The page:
How Do I Get Rid of Ants?
Serious ant infestations, like this one pictured, may need a professional. (Photo courtesy of Angie's List member Justin B., of Meadville, Pennsylvania)
Generally speaking, ants are helpful creatures. Many species kill bed bugs, fleas and other irritating insects, and they don't carry diseases or attack humans. Occasionally, however, these bugs invade homes and apartments looking for food, and evicting them once they've dug in can be a challenge. Both DIY and professional pest removal options are available.
Exterminator prices increase accordingly depending on the severity of your infestation.
Reasons for ant infestation
Ants are in your home for one reason: food. Most feed on sugary or greasy items, which include many of the foods eaten by humans. The common pavement ant (brown to black, 1/10th of an inch long), for example, will set up colonies near driveways or patios and then send out scouts to search for food in your home. They're willing to eat meat, grease, seeds, dead or live insects, and can sting and bite if disturbed.
Carpenter ants (black, up to half an inch long), meanwhile, are looking for protein rather than sugar, and will eat through wood to find nesting locations. Small piles of wood shavings called "frass" found under windows or door frames are signs of carpenter ants.
Keeping ants out
To prevent ant infestations, the first step is keeping a clean house. If you see scout ants in your home, kill them immediately and then make sure you don't have any food left out, all kitchen surfaces are clean, and that there are no obvious ways into your home for these pests.
If you continue to see ants, they've managed to find a way inside. Unlike humans, ants don't need to use doors and will happily crawl through small cracks in your walls or under your windows. To prevent ants from moving in, start by caulking potential entry points, such as window casings. Next, you can lay down barriers like salt or talc under doors to turn ants away, or apply scents such as vinegar, peppermint oil or cinnamon. Bear in mind, however, that anything you put down will also be of interest to pets and children, so be careful what you use.
DIY methods for ant removal
If ant explorers have been replaced by a full-on colony, then you need a plan. Start with soap and water - this will not only kill chemical trails, but any ants it touches. Add citrus to the water to increase its effectiveness. You can also purchase ant baits from local grocery and hardware stores; these use a mixture of ant poison (such as Borax) and sugars to attract, trap and kill ants. Bear in mind, however, that these traps won't work on protein-feeders like carpenter ants, since the sweetness won't interest them.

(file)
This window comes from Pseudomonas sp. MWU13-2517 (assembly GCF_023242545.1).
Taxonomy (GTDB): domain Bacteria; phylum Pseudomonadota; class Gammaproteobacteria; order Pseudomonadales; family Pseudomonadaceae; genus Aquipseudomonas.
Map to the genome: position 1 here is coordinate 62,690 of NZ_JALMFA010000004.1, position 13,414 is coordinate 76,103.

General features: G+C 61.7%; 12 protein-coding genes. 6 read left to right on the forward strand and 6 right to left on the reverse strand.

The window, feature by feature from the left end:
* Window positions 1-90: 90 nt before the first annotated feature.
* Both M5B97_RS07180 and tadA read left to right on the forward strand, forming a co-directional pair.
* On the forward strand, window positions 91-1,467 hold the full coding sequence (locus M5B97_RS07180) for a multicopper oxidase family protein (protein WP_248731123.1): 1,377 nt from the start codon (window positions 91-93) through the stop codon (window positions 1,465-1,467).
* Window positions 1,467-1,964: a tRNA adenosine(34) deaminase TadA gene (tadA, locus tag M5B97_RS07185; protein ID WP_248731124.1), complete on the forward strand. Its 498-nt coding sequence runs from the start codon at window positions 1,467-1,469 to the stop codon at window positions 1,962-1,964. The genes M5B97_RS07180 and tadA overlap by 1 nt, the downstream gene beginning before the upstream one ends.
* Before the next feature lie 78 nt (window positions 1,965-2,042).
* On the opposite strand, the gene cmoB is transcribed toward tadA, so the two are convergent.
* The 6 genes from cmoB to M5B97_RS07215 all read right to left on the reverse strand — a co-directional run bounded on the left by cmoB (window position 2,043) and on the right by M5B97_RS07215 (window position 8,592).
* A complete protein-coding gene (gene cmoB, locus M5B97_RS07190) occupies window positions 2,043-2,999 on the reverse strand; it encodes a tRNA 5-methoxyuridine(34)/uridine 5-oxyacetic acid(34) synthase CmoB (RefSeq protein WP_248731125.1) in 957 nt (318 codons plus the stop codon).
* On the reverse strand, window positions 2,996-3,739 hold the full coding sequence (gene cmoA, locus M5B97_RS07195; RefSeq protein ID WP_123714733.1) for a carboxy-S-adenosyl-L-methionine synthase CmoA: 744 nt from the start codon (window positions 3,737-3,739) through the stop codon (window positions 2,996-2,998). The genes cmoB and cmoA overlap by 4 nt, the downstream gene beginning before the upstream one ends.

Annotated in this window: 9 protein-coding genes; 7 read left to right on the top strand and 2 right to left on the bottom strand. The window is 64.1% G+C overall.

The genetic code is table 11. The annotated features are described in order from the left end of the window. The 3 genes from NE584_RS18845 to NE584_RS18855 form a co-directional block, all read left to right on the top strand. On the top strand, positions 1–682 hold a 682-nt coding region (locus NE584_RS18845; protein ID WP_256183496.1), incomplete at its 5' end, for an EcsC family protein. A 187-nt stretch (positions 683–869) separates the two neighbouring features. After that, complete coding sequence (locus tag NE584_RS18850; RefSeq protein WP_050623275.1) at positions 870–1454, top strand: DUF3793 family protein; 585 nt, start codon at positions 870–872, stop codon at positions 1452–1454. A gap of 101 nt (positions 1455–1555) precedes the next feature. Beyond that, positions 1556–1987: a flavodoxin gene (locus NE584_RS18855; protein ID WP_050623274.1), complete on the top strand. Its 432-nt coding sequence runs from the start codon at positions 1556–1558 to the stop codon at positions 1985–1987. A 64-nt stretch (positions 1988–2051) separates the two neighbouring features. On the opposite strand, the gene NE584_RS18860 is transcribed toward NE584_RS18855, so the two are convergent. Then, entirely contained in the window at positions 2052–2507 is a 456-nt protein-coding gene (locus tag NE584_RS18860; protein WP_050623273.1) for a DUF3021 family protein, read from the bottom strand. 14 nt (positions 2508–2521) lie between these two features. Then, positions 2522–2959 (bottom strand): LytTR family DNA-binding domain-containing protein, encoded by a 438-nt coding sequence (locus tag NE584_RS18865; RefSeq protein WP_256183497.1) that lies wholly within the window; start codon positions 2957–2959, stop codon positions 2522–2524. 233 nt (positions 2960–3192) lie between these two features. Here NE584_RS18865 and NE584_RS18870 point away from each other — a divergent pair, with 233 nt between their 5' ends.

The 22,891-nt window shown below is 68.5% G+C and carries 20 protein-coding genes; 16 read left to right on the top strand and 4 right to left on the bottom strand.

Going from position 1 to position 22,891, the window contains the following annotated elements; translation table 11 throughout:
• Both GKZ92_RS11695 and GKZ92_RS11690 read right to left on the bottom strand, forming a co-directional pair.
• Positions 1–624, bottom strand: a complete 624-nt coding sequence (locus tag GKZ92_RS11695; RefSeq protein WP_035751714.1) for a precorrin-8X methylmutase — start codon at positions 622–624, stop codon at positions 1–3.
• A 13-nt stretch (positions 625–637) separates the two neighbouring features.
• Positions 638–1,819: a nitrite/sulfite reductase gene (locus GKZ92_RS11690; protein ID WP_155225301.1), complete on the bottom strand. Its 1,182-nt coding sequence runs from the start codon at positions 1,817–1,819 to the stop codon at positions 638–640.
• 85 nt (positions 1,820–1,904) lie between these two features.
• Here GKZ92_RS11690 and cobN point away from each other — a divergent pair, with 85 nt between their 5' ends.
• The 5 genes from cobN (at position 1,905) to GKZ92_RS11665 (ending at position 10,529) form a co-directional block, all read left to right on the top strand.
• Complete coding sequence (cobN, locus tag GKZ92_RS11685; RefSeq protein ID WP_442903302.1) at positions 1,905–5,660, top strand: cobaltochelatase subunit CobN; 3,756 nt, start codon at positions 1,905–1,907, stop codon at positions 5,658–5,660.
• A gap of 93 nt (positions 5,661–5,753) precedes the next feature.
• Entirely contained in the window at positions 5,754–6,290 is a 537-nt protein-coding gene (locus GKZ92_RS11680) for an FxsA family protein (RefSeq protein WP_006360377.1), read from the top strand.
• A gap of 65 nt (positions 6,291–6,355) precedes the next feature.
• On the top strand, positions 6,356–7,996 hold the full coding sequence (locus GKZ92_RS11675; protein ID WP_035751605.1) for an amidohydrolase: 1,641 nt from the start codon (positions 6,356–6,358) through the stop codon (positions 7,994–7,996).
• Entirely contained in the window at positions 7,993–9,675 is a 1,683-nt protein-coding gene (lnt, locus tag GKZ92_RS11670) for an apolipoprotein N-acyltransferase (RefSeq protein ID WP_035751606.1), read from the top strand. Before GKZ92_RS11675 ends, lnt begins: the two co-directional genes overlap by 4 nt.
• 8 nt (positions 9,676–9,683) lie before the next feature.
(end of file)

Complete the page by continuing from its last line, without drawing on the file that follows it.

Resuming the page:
Getting professional help
Large-scale infestations require professional assistance. Pros address ant problems by locating the colony itself; typically this starts by laying bait traps, which contain poisoned food taken back to the nest. Once found, exterminators can use a variety of techniques including chemical sprays to totally eliminate the ants in your home. In the case of carpenter ants, early detection is critical, since if left unchecked they can cause significant damage to your home. A pest control professional may need to drill small holes in your wall to make sure the entire colony has been eliminated, and will often book a follow-up visit to make sure problems don't reoccur.
How much does an exterminator cost? If you're going to tackle an ant colony yourself, the costs can be quite low - the cost of a liquid ant killer or an ant trap is between $5 and $10. Professional exterminators, meanwhile, can charge between $400 and $1000 to completely eliminate ants. The large difference in cost comes partly because of experience, partly due to materials, but mostly because of effectiveness. DIY treatments may be able to divert ants which have not established a colony, or deal with the scouts send out to gather food, but aren't as effective at long-term removal. A reliable, professional exterminator can make sure ants are completely eliminated and don't find their way back inside.
Editor's note: This is an updated version of a story originally published June 4, 2013.